The Globe and Mail
, Toronto-based financial adviser Alex Sloat said that while Finance Minister Bill Morneau’s formation of a working group to look into the country’s overheated housing markets is a welcome development, a crucial component remains missing in the discourse surrounding Canadian real estate.
“I certainly approve of the government looking into this issue, but I hope they look at some factors that are usually omitted from this discussion. Most importantly, the role that interest rates play is a huge and underappreciated factor in the housing boom,” Sloat wrote.
“Too many observers make the fundamental mistake of ignoring this. They look at the cost of homes, but very few people open their wallets and pay the cost of the home – they pay their mortgage,” he added.
Sloat contended that what really dictates purchases isn’t the listed value of a home, but the associated monthly payments.
“A substantial portion of the monthly payment is interest, and interest rates are at historic lows. That means that for any given payment, more goes to the principal, and thus the face value can be higher without making the home less affordable,” he explained.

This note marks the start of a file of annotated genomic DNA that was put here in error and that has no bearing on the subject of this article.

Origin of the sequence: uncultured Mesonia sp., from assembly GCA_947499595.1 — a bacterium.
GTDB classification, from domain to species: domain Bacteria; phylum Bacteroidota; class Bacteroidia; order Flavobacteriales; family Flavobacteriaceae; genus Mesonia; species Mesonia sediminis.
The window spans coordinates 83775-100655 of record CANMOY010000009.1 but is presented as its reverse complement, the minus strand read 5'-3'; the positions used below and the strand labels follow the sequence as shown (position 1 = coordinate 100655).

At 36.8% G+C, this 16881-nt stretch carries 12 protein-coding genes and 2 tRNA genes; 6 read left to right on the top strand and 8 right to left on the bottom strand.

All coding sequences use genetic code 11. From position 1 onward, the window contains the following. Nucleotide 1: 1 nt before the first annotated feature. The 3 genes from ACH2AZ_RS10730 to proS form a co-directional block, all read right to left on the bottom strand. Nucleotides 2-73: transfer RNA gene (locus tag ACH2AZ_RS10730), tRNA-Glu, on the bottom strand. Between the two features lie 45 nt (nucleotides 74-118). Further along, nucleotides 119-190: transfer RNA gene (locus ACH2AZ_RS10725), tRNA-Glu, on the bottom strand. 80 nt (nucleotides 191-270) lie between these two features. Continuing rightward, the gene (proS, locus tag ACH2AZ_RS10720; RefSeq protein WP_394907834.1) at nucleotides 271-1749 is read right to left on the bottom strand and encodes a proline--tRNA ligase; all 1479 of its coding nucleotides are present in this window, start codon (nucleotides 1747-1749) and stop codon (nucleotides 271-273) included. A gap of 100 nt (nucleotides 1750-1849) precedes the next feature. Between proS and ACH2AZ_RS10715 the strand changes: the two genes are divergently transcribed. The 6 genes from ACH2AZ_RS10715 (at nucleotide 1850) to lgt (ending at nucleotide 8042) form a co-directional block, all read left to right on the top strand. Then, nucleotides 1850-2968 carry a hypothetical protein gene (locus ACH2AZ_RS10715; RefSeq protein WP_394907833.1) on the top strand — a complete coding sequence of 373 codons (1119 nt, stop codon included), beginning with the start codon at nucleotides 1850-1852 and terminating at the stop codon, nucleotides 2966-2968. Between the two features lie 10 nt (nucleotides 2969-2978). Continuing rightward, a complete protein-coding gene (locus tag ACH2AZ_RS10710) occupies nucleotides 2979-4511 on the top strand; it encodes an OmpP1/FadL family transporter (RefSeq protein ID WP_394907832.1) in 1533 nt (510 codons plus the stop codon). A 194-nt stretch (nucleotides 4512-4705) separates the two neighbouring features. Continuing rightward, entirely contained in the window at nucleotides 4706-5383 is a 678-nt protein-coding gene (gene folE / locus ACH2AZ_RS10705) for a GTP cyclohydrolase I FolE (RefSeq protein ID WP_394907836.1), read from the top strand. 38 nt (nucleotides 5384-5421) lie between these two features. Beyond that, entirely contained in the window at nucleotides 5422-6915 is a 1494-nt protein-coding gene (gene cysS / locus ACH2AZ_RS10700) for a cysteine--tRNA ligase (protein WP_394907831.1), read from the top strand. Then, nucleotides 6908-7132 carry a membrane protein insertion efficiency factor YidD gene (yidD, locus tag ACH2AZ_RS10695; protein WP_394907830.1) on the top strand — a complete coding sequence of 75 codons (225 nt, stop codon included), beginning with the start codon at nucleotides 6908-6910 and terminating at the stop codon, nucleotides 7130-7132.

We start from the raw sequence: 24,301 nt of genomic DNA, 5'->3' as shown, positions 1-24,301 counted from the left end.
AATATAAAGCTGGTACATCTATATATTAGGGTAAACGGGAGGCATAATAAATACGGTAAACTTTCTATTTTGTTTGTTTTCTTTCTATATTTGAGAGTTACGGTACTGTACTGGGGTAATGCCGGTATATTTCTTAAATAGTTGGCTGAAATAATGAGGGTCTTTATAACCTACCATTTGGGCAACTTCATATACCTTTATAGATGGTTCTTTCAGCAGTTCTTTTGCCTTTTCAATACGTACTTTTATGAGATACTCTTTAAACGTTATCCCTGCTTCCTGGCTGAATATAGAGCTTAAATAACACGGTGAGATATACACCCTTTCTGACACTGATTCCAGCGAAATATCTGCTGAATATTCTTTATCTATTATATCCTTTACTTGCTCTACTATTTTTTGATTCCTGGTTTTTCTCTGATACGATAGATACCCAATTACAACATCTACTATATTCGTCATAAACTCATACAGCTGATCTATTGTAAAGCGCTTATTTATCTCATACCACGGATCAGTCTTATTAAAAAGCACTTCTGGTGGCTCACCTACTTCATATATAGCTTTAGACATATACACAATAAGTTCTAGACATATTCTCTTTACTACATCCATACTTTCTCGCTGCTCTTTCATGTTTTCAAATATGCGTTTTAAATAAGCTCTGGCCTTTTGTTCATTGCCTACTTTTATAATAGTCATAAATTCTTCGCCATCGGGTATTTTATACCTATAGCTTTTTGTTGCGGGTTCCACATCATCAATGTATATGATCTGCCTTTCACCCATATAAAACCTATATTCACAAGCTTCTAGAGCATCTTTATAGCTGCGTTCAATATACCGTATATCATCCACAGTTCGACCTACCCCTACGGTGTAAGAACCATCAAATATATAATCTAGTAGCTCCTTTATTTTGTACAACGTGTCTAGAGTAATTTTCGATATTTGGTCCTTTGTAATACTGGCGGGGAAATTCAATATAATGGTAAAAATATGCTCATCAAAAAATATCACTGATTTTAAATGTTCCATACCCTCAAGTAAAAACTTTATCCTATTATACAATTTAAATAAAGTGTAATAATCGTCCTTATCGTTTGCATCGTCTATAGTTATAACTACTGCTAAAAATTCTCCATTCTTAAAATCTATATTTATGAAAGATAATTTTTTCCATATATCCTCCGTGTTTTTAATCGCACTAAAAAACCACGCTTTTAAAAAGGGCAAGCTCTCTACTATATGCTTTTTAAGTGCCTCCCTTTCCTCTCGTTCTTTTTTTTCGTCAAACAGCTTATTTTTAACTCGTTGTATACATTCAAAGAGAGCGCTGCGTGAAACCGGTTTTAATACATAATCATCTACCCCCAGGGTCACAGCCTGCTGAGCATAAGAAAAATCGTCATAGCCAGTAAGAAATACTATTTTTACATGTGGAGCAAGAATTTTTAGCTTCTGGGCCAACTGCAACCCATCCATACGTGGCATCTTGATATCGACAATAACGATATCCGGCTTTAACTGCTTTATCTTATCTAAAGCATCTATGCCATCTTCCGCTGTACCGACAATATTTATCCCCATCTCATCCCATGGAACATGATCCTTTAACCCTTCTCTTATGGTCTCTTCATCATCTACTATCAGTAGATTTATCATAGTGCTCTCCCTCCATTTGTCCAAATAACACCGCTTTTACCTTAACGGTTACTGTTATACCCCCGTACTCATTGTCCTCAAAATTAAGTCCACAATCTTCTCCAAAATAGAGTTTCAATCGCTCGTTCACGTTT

The analyst said these developments would go a long way towards explaining the present popularity of certain property types, especially condominiums.
“[Geography] imposes its own limits. There’s not enough land in Toronto or Vancouver to build a detached house for every family that wants one, so those that exist are a hot commodity. A lot of people are buying starter condos, when 50 years ago they’d have bought starter houses,” he wrote.
Considering the steady growth in real income over the past years, “it’s just as easy for the average Toronto family to afford today’s average mortgage payment as it was when my parents bought almost a quarter of a century ago,” Sloan argued.
“[When] you stop looking at the easy number (home prices) and start looking at the meaningful number (mortgage payments), the narrative of foreigners bidding up property to unsustainable prices doesn’t hold up,” he concluded. “Let’s not be so quick to blame outsiders that we forget what Ottawa’s doing.”
Canadian policymakers prioritizing wrong segment in red-hot housing—economist
Sensationalist account of foreign investment
In his June 23 contribution to